FTC Wants Google to Retain Collected Wi-Fi Data

Lora Bentley
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Six Privacy Principles Google Forgot

 

After receiving letters from privacy advocates about Google's collection of "fragmentary" data from unsecured wireless networks, the U.S. Federal Trade Commission has asked Google not to destroy that data.

 

According to the Los Angeles Times, FTC chairman Jon Leibowitz told Congress last week the agency would take "a very, very close look" at the situation.

 

Google has admitted inadvertently collecting 600 gigabytes of data as it was collecting images for its Street View program in 33 different countries and Hong Kong. The data collected from three European countries was destroyed at the request of regulators. Other countries in Europe as well as the United States and Hong Kong have asked Google to retain the data.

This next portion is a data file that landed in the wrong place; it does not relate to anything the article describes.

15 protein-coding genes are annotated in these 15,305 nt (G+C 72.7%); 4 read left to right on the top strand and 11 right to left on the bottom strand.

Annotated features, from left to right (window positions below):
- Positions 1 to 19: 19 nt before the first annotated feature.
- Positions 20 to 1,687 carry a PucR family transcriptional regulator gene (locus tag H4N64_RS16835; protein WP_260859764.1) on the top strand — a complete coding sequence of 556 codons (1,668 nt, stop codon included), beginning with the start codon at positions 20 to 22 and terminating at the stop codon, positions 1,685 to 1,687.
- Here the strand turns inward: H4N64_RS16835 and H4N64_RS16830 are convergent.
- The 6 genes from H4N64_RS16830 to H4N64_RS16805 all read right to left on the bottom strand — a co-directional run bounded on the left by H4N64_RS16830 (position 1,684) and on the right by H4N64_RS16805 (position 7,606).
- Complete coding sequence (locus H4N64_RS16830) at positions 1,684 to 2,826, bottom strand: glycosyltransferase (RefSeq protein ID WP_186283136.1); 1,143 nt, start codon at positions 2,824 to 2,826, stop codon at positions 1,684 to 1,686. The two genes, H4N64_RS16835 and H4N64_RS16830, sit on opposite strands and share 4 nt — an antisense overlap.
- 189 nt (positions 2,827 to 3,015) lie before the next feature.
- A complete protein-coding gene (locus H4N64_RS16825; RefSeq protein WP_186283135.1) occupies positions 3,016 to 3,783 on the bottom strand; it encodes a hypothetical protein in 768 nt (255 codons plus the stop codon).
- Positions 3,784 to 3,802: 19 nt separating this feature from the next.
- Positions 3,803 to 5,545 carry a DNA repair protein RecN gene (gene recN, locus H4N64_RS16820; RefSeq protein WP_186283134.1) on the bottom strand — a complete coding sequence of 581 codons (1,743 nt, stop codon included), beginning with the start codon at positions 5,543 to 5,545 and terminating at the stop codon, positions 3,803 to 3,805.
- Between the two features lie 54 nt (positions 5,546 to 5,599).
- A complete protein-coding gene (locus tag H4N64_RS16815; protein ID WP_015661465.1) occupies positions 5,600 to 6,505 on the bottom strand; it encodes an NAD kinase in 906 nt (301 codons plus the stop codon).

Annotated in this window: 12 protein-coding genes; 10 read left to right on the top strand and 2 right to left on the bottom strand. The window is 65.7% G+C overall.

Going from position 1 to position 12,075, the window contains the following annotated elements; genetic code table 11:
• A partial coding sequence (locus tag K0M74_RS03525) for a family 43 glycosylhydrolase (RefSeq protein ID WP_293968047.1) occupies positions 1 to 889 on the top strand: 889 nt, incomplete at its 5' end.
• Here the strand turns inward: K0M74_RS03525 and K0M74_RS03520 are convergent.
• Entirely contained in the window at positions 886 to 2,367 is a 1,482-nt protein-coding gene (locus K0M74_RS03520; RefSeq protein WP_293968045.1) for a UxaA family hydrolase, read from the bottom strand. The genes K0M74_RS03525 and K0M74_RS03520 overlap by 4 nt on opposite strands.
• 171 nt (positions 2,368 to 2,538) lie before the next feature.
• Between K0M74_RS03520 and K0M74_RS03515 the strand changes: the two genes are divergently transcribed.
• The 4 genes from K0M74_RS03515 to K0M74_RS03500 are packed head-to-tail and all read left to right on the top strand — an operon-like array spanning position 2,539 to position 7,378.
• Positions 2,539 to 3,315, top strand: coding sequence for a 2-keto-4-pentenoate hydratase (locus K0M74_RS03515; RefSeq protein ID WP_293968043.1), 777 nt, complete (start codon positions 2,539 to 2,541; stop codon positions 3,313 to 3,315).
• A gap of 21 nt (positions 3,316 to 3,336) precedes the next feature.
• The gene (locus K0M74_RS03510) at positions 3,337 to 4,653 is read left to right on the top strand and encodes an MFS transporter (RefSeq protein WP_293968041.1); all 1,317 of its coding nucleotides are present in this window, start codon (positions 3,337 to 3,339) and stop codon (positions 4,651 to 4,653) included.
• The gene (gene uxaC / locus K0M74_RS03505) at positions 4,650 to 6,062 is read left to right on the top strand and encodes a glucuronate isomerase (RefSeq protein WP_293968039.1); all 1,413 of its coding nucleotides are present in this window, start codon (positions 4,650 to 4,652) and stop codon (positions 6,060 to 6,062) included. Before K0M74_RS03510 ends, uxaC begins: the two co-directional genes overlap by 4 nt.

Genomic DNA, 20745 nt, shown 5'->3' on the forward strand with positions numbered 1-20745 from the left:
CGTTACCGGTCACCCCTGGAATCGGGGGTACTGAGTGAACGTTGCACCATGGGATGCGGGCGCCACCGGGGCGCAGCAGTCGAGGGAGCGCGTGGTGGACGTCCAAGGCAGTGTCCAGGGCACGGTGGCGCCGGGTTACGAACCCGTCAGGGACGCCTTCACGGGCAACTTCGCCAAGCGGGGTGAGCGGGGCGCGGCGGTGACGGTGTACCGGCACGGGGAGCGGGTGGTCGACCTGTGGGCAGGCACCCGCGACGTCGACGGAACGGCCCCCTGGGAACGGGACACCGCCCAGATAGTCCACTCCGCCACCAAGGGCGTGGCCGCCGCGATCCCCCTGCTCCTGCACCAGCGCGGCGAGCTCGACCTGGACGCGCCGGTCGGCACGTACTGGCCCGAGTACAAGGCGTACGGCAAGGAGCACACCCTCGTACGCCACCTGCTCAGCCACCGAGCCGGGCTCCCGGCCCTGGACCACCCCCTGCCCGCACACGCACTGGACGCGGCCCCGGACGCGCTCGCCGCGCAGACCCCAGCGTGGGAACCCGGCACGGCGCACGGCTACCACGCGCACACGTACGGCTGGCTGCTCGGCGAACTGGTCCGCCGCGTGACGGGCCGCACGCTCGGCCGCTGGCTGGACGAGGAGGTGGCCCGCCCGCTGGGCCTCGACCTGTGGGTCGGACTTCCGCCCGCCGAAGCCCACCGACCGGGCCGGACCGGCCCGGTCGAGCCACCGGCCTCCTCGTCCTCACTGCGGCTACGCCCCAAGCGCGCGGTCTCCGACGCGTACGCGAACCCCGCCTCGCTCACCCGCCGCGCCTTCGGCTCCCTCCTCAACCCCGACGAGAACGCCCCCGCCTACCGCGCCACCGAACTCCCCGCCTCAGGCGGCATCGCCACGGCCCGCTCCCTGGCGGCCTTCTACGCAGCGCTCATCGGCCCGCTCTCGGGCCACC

The company has not described the data beyond calling it "fragmentary," and says that no one has even looked at it. Company representatives say Google is "working with the relevant authorities" to resolve the issue.

 

However, Google missed deadlines in Germany and Hong Kong to turn over to authorities data collected in their respective jurisdictions. Prosecutors in Hamburg, Germany, are looking into the matter, and Hong Kong's privacy commissioner has threatened "more assertive action" against the company.

 

The more Google stalls on this, the more everyone has to wonder what the company is hiding - especially if the collection really was inadvertent.



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